always carrying in the body the death of Jesus, so that the life of Jesus may also be manifested in our bodies. For we who live are always being given over to death for Jesus’ sake, so that the life of Jesus also may be manifested in our mortal flesh. So death is at work in us, but life in you.
    Our weakness.
    Our sufferings.
    Our persecution.
    Our afflictions.
    Our despairs.
    All serve to make Christ’s life be manifested in our bodies.
    The source and strength - the power of God ...
    is found in the death and resurrection of Christ.
    We so often talk about the death of Christ savings us from our sins,
    And it does. Praise God for that.
    but equally so the death of Jesus and his resurrection become the power source of the Christian.
    Quite literally,
    - God puts us in a world that can hurt us.
    - with Bodies that are easily broken - jars of clay.
    Why?
    Because - he wants us to look to the only place we can find the strength to endure.
    Because - in his mercy, he wants it to be obvious that we can’t live without Christ.
    So perhaps you ask.
    Wonder.
    How do I know that I can have immovable faith?
    How can I -
    2 Corinthians 4:8–9 ESV
    We are afflicted in every way, but not crushed; perplexed, but not driven to despair; persecuted, but not forsaken; struck down, but not destroyed;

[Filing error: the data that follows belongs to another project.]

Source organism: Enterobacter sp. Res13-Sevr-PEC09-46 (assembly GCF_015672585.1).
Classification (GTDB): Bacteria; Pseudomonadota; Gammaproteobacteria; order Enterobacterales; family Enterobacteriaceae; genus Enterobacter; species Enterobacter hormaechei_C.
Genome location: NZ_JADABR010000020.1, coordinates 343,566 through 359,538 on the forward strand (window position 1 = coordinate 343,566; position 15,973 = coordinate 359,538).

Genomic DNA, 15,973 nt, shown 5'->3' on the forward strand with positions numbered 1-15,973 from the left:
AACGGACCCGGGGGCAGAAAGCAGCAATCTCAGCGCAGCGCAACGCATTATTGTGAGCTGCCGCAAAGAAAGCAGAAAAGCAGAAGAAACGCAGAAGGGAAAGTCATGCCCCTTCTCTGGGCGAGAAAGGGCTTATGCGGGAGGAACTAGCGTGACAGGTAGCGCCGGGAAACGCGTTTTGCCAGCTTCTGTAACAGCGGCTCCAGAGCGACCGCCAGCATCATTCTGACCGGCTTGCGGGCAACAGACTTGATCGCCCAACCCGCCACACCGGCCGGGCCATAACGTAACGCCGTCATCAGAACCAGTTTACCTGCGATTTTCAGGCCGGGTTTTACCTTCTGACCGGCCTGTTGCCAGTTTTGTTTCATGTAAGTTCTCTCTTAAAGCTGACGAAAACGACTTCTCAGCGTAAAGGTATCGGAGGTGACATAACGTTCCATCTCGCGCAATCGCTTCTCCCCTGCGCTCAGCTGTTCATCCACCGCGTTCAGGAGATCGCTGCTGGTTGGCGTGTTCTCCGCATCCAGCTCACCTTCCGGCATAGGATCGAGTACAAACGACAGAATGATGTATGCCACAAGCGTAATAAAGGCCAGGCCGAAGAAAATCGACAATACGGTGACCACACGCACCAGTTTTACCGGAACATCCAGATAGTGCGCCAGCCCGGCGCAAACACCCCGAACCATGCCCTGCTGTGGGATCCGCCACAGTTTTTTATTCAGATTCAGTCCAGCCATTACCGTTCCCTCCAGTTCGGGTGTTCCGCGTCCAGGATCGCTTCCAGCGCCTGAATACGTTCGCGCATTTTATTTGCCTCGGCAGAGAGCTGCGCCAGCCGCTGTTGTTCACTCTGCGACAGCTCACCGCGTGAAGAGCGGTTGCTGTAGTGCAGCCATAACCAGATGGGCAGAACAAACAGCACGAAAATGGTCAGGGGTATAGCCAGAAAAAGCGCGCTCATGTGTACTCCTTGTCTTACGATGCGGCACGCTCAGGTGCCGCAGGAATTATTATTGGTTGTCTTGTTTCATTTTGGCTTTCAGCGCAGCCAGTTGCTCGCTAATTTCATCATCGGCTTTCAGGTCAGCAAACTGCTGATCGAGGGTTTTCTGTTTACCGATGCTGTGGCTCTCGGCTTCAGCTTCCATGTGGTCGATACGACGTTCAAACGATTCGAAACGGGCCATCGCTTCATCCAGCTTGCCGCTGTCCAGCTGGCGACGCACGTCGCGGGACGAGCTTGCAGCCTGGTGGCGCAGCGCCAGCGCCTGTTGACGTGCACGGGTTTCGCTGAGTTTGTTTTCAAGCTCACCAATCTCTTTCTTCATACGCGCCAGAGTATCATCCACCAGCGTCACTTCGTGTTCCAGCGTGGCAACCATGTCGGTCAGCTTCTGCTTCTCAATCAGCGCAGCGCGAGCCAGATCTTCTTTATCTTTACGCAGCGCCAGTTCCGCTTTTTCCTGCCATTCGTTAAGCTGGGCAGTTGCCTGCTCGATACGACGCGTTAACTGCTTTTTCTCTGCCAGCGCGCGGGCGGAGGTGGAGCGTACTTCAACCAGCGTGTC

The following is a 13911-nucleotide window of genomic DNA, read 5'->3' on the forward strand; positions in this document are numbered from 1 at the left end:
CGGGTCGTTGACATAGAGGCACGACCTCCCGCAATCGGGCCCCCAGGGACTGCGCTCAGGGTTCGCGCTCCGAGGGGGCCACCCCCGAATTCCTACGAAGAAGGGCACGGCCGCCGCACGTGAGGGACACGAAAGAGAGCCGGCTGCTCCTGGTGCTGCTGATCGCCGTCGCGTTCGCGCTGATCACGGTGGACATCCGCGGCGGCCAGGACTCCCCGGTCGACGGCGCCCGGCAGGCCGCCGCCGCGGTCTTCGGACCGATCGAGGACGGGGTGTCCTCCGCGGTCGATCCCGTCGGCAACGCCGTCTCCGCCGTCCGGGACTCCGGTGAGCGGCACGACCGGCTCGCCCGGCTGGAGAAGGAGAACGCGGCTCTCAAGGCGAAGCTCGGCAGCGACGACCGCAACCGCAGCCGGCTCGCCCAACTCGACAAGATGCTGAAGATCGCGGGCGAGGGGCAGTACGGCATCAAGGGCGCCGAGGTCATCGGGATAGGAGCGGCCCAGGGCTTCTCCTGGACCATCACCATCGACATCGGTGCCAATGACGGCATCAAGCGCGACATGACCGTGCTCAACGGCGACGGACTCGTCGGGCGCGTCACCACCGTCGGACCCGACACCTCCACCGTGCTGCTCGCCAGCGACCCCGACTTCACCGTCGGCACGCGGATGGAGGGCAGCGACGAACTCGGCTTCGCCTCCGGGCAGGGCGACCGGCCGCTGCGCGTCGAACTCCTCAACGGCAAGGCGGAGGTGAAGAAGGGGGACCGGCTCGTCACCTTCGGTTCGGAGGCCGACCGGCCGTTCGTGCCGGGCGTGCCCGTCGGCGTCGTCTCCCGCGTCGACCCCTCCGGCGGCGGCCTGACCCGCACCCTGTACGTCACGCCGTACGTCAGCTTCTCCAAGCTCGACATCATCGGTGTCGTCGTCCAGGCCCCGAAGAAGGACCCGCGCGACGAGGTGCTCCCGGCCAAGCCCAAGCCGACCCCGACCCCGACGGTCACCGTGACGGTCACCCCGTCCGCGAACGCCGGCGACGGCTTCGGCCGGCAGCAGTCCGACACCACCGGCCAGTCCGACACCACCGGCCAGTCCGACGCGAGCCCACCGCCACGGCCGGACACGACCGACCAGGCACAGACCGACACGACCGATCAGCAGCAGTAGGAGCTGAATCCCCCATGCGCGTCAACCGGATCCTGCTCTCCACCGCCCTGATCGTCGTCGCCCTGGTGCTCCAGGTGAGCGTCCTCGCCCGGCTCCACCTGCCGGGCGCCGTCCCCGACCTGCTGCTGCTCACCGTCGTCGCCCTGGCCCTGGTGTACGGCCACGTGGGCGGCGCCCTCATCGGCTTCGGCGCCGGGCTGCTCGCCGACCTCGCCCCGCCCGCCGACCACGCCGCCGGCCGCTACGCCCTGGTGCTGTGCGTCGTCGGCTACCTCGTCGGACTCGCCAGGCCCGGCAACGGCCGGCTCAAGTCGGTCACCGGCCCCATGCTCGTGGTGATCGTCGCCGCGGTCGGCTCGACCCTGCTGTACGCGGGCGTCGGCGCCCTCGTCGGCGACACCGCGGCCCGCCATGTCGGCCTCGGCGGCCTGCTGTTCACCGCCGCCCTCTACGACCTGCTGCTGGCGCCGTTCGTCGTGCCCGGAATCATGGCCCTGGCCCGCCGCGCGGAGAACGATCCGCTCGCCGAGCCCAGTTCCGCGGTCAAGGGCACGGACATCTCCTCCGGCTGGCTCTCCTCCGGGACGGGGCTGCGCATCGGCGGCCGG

Because you believe that Jesus Christ died on the cross, and rose again,
    to give you his life - the power of the resurrection.
    So now I want to circle back to our response to affliction.
    What is the Christians response to affliction?
    The Christians response to affliction is to be immovable.
    But particularly -

    (3) The Christians response to affliction: faith. (2 Cor 4:10-12)

    You might call it -
    Immovable Faith.
    Paul gives us an incredible calling -
    The when we are afflicted in every-way -
    We are not,
    (a) Not to be overtaken.
    (b) Not to be hopeless.
    (c) Not feel abandoned.
    (d) Nor fear destruction.
    Not because those are not things to be feared,
    but because we know God is so much bigger.
    We may be afflicted, perplexed, persecuted, and struck down.
    But we are still unshakable, immovable.
    Because we have faith in Christ.
    We trust God to give us surpassing power,
    through the death and life of Christ.
    We understand why God made us weak,
    and cling to the only place where we can get strength.
    Understand where this battle is fought -
    We often think the battle is the circumstances.